Lavocatavis

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Lavocatavis
Temporal range: Eocene
Scientific classification e
Kingdom: Animalia
Phylum: Chordata
Class: Aves
Order: Cariamiformes
Superfamily: Phorusrhacoidea
Genus: Lavocatavis
Mourer-Chauviré et al., 2011
Species: † L. africana
Binomial name
Lavocatavis africana
Mourer-Chauviré et al., 2011

Lavocatavis is an extinct genus of phorusrhacoid or "terror bird" from the Eocene of Algeria. A fossilized femur was described from the Glib Zegdou Formation in 2011 and is the only known specimen of Lavocatavis. The species was designated L. africana.[1]

Paleobiogeography[edit]

The oldest phorusrhacoids are from South America and Antarctica, suggesting that the ancestors of Lavocatavis migrated into Africa from the west. During the Eocene, the Atlantic Ocean separated South America from Africa by at least 1,000 kilometres (620 mi), ruling out a land migration. For a flightless terrestrial bird like Lavocatavis, the only means of entering Africa would be through rafting on floating islands or island hopping. Currents traveled westward in the South Atlantic during the early Paleocene, making it unlikely that phorusrhacoids traveled on floating islands. The ancestors of Lavocatavis most likely traveled between very large islands that existed on what are now the submerged Rio Grande Rise and Walvis Ridge. However, it is also possible that the ancestors of Lavocatavis retained some of their flight ability and were able to travel between islands with more ease than flightless birds. If this was the case, Lavocatavis became flightless independently in a case of evolutionary convergence with other flightless phorusrhacoids.[1]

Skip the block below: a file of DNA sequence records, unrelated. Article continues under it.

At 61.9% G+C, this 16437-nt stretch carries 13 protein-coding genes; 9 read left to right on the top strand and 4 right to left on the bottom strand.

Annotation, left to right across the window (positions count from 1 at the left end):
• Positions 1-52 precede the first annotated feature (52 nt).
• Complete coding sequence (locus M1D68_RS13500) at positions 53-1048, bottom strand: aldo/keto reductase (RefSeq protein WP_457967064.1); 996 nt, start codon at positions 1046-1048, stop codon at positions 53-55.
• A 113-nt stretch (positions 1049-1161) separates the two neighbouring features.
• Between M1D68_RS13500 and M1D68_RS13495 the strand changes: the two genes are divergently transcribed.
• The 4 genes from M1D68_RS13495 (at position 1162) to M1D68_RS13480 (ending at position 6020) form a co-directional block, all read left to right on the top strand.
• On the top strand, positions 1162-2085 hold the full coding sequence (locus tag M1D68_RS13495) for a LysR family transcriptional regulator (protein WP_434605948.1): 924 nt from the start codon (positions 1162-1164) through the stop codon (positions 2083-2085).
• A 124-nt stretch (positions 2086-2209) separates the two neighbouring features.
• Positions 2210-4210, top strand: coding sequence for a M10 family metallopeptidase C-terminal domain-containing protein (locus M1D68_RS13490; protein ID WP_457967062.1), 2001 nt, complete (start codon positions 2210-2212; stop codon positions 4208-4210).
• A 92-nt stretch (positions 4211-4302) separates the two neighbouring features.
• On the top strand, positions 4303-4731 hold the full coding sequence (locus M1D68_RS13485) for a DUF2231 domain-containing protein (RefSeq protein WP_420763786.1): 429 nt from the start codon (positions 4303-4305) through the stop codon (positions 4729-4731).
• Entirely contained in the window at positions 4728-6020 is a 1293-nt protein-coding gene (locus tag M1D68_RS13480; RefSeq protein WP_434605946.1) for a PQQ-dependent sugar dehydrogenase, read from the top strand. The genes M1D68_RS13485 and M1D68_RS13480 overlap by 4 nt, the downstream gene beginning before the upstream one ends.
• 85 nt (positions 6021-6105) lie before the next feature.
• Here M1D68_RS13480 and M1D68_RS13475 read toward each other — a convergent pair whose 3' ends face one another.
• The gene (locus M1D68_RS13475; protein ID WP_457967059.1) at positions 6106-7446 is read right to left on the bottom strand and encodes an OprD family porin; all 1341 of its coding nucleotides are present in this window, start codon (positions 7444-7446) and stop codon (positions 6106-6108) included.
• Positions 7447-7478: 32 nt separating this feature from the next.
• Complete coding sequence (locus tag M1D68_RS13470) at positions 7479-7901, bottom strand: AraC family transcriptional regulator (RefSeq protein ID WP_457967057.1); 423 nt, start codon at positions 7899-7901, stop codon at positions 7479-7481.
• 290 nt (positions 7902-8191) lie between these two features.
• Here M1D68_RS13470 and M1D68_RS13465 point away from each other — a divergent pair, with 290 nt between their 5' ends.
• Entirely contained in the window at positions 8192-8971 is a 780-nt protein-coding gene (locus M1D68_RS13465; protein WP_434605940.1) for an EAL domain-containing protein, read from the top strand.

References[edit]

  1. ^ a b Cécile Mourer-Chauviré, Rodolphe Tabuce, M’hammed Mahboubi, Mohammed Adaci and Mustapha Bensalah (2011). "A phororhacoid bird from the Eocene of Africa". Naturwissenschaften 98 (10): 815–823. doi:10.1007/s00114-011-0829-5.